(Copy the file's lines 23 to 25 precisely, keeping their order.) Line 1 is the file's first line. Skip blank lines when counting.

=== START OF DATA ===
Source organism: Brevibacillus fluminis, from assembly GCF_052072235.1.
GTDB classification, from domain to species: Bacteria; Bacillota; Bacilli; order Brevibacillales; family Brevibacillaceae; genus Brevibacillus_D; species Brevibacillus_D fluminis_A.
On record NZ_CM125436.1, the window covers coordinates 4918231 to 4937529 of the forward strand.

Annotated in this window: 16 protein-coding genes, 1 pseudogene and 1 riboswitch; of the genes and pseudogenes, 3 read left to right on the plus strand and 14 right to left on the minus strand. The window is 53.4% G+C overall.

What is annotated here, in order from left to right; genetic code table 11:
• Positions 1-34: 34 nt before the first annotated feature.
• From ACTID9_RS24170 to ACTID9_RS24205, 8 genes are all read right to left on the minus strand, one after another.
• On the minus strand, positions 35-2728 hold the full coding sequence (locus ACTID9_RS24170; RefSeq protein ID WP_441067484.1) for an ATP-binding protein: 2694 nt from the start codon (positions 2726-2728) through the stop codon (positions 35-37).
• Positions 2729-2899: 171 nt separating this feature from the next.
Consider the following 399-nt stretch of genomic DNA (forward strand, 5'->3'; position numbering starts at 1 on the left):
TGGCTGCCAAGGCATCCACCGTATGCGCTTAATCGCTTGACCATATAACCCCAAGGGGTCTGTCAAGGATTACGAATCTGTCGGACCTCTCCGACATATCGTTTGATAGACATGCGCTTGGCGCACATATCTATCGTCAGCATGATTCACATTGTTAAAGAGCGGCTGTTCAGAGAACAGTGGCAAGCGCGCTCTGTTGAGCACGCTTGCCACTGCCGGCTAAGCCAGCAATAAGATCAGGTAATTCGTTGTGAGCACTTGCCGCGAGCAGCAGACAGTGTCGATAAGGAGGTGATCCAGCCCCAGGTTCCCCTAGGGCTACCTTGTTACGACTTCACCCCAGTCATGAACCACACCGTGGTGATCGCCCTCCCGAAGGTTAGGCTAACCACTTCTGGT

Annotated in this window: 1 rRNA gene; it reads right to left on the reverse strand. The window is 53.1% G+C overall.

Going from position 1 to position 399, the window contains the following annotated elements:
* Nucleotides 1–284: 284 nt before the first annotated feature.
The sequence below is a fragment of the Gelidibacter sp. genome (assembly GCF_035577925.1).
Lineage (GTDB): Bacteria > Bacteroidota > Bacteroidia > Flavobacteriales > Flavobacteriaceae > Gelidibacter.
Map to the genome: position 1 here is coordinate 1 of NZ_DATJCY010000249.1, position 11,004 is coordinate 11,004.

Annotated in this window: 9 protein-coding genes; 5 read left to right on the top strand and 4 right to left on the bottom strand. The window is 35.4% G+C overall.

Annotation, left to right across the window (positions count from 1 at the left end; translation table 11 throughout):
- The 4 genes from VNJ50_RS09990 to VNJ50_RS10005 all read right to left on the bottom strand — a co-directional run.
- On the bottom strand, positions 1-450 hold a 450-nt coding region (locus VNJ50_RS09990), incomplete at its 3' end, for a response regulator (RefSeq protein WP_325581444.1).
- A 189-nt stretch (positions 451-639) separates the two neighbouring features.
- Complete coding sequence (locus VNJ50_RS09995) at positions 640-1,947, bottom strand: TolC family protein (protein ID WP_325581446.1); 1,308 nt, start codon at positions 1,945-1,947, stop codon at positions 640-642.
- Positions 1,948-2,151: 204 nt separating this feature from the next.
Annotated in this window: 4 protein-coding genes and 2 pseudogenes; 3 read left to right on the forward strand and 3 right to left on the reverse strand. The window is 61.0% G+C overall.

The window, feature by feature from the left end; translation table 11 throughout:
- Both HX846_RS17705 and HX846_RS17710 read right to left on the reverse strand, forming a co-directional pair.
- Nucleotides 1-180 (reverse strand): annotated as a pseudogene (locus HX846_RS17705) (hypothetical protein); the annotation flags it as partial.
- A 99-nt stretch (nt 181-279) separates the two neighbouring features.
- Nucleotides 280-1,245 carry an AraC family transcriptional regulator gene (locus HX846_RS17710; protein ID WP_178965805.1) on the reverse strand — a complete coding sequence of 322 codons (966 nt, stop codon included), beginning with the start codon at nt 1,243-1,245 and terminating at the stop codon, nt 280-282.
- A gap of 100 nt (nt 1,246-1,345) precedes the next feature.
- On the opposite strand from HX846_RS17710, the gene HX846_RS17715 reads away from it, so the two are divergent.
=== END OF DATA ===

- Complete coding sequence (locus VNJ50_RS09995) at positions 640-1,947, bottom strand: TolC family protein (protein ID WP_325581446.1); 1,308 nt, start codon at positions 1,945-1,947, stop codon at positions 640-642.
- Positions 1,948-2,151: 204 nt separating this feature from the next.
Annotated in this window: 4 protein-coding genes and 2 pseudogenes; 3 read left to right on the forward strand and 3 right to left on the reverse strand. The window is 61.0% G+C overall.